Decisional style, sleepiness, and online responsiveness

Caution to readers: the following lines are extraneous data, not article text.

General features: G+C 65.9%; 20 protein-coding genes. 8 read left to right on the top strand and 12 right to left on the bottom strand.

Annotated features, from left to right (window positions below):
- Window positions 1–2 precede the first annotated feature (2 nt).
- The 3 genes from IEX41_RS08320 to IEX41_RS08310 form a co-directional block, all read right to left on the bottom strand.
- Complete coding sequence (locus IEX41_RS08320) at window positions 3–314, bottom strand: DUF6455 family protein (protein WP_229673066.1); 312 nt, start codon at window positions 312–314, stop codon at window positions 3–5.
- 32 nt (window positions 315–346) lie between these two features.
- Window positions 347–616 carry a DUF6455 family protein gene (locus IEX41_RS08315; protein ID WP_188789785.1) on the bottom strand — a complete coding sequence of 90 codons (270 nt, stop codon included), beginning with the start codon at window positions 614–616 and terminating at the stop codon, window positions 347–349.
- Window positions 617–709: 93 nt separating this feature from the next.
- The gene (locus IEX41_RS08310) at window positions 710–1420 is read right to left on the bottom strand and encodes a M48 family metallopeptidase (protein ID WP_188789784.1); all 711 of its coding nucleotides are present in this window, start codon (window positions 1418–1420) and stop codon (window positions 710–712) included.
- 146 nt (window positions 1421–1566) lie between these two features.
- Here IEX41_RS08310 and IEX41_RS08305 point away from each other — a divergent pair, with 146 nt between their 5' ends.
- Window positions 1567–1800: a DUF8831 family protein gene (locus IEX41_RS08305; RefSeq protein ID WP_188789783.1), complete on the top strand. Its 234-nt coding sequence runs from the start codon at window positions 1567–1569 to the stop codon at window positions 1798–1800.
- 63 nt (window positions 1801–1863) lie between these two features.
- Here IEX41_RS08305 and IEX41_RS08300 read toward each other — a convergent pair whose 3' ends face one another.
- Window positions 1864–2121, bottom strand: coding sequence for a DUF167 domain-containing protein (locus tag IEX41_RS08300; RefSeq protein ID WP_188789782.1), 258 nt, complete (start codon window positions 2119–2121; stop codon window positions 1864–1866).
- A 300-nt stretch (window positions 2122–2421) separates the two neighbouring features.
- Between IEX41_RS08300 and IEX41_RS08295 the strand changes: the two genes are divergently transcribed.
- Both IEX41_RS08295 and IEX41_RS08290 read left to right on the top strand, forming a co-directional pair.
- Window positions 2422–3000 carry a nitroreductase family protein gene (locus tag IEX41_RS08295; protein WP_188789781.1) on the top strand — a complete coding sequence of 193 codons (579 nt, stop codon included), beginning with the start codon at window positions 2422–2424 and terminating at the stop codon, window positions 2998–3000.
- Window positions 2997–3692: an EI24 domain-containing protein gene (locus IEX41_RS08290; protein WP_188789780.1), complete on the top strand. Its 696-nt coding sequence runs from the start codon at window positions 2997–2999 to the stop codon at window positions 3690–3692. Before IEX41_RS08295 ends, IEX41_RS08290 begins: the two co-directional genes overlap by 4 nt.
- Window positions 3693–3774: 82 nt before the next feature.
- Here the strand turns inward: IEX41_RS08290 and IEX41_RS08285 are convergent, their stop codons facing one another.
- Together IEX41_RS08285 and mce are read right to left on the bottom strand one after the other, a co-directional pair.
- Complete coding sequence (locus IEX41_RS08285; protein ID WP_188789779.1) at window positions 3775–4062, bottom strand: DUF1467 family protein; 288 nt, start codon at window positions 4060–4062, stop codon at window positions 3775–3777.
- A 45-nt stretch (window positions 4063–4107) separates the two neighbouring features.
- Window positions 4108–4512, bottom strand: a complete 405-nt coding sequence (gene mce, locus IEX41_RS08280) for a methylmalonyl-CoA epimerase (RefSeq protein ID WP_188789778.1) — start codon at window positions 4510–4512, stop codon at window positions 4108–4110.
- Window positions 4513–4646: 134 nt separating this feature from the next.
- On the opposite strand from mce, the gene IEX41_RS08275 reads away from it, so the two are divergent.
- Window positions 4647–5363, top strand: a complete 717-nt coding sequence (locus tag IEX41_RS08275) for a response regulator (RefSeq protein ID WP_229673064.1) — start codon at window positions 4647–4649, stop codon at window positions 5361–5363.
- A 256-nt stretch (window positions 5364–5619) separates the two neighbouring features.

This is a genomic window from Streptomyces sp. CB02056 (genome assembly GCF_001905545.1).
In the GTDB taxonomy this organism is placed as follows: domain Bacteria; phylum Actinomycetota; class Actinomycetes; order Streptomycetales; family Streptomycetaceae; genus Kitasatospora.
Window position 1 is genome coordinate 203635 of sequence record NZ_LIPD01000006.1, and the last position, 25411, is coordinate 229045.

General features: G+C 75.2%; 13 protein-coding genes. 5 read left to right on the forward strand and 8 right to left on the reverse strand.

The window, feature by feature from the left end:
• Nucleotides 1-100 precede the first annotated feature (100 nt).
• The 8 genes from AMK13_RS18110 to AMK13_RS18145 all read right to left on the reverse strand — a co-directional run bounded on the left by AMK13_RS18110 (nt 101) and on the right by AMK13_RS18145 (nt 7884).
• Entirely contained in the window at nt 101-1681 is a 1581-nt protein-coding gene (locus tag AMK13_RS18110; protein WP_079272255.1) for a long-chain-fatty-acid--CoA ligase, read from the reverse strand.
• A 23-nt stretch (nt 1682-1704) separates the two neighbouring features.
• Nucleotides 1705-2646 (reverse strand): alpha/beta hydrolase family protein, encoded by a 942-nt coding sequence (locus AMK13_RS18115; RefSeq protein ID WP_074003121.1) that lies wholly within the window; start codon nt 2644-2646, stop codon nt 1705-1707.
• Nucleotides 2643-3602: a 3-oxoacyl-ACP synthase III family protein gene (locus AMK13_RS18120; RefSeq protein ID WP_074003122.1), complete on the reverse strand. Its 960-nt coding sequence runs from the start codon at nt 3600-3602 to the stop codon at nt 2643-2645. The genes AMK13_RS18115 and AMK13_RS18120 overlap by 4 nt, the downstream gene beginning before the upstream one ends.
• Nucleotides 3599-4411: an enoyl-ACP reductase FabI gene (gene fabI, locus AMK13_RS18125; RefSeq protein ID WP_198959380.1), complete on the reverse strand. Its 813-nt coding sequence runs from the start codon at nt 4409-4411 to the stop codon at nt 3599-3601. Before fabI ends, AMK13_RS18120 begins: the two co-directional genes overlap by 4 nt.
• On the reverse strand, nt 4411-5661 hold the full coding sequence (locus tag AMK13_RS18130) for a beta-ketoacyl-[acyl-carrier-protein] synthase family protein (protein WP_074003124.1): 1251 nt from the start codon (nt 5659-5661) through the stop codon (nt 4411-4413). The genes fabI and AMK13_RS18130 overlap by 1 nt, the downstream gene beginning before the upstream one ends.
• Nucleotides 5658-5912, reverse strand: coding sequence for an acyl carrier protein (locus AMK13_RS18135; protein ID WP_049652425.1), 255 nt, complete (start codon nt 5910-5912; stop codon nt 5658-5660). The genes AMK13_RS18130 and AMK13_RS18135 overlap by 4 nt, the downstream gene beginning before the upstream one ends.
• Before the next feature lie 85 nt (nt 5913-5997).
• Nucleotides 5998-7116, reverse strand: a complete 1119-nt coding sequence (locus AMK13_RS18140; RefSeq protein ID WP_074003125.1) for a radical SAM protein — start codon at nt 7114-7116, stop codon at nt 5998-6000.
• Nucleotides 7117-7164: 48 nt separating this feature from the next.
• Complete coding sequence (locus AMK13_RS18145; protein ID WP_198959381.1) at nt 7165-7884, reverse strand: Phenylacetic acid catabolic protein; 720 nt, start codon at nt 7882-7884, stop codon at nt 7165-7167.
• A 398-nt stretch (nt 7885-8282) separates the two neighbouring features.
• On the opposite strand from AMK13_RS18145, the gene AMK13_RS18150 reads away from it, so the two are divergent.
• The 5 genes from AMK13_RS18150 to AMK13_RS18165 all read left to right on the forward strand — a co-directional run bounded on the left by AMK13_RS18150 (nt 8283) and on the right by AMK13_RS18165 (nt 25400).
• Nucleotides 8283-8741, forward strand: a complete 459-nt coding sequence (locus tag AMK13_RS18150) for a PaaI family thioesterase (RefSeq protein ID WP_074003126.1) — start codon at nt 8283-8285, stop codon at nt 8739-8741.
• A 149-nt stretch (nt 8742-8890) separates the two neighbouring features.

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As sleep problems can impair quality of work, an online questionnaire was used to examine relationships between sleepiness and decision making while obtaining unobtrusive indices of performance. Participants (N = 344) completed the Insomnia Severity Index, Epworth Sleepiness Scale, and the Melbourne Decision Making Questionnaire in a Qualtrics survey while reporting mobile phone use. Qualtrics recorded the time and the number of clicks required to complete each page of the survey. Multiple regression indicated that insomnia was associated with daytime sleepiness and Hypervigilance, and mobile phone use before bed. Participants with moderate sleepiness required a greater number of clicks to complete the questionnaire. Greater sleepiness was associated with longer times to complete these self-assessment tasks. Clinically significant sleepiness produces changes in performance that can be detected from online responsivity. As sleepy individuals can be appreciably and quantitatively slower in performing subjective self-assessment tasks, this argues for objective measures of sleepiness and automated interventions and the design of systems that allow better quality sleep. Practitioner summary: Work can require processing of electronic messages, but 24/7 accessibility increases workload, causes fatigue and potentially creates security risks. Although most studies use people’s self-reports, this study monitors time and clicks required to complete self-assessment rating scales. Sleepiness affected online responsivity, decreasing online accuracy and increasing response times and hypervigilance.

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